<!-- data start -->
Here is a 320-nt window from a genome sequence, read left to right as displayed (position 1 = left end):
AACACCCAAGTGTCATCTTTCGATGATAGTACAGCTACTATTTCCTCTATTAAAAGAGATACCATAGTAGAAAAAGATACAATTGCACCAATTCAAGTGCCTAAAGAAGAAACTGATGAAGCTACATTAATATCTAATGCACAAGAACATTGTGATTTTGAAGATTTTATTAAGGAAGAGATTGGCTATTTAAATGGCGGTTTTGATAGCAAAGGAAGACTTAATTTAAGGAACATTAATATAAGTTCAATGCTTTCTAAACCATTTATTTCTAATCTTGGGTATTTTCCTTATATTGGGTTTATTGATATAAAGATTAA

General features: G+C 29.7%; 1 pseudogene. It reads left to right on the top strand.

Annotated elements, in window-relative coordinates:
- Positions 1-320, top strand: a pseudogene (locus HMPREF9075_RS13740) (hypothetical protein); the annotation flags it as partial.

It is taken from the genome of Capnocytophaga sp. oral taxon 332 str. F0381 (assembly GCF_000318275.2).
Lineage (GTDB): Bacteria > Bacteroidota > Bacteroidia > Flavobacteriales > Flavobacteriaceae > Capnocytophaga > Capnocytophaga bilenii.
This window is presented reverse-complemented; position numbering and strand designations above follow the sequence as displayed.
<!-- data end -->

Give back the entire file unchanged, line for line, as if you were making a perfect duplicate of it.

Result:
Here is a 320-nt window from a genome sequence, read left to right as displayed (position 1 = left end):
AACACCCAAGTGTCATCTTTCGATGATAGTACAGCTACTATTTCCTCTATTAAAAGAGATACCATAGTAGAAAAAGATACAATTGCACCAATTCAAGTGCCTAAAGAAGAAACTGATGAAGCTACATTAATATCTAATGCACAAGAACATTGTGATTTTGAAGATTTTATTAAGGAAGAGATTGGCTATTTAAATGGCGGTTTTGATAGCAAAGGAAGACTTAATTTAAGGAACATTAATATAAGTTCAATGCTTTCTAAACCATTTATTTCTAATCTTGGGTATTTTCCTTATATTGGGTTTATTGATATAAAGATTAA

General features: G+C 29.7%; 1 pseudogene. It reads left to right on the top strand.

Annotated elements, in window-relative coordinates:
- Positions 1-320, top strand: a pseudogene (locus HMPREF9075_RS13740) (hypothetical protein); the annotation flags it as partial.

It is taken from the genome of Capnocytophaga sp. oral taxon 332 str. F0381 (assembly GCF_000318275.2).
Lineage (GTDB): Bacteria > Bacteroidota > Bacteroidia > Flavobacteriales > Flavobacteriaceae > Capnocytophaga > Capnocytophaga bilenii.
This window is presented reverse-complemented; position numbering and strand designations above follow the sequence as displayed.